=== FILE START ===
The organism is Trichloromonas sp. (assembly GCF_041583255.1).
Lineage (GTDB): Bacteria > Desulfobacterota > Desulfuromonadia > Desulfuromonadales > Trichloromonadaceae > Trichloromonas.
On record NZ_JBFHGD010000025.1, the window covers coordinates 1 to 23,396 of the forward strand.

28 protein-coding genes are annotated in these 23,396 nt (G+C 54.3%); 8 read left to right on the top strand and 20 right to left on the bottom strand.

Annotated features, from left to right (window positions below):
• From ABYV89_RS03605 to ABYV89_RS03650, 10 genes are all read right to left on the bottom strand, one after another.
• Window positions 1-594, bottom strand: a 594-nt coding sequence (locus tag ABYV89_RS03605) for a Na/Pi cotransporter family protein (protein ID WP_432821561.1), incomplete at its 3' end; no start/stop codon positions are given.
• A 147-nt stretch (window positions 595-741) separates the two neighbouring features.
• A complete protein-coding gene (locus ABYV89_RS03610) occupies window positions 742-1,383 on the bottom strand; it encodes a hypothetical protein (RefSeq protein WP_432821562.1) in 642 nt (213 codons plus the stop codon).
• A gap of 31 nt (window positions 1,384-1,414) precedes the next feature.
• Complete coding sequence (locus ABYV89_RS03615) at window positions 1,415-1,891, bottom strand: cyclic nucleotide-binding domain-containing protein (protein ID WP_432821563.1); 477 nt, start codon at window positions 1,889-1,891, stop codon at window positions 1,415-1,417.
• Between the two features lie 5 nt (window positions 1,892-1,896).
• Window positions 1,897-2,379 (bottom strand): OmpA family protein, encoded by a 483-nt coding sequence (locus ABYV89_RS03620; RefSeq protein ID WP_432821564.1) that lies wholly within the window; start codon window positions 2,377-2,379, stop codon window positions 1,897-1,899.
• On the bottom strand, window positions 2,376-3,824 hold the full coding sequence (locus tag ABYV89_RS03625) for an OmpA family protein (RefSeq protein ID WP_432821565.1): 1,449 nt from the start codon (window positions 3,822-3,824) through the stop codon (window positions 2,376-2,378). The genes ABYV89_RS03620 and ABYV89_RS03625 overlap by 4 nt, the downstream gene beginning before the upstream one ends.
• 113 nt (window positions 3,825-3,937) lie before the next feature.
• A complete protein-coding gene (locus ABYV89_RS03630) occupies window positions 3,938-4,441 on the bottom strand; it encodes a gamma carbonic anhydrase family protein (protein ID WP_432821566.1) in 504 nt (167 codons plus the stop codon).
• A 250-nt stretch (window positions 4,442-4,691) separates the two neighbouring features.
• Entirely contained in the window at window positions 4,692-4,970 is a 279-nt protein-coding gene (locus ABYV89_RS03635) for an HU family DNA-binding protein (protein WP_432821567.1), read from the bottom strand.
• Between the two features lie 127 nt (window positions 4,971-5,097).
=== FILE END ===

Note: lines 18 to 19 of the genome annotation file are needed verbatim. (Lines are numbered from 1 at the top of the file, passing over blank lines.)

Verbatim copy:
• Entirely contained in the window at window positions 4,692-4,970 is a 279-nt protein-coding gene (locus ABYV89_RS03635) for an HU family DNA-binding protein (protein WP_432821567.1), read from the bottom strand.
• Between the two features lie 127 nt (window positions 4,971-5,097).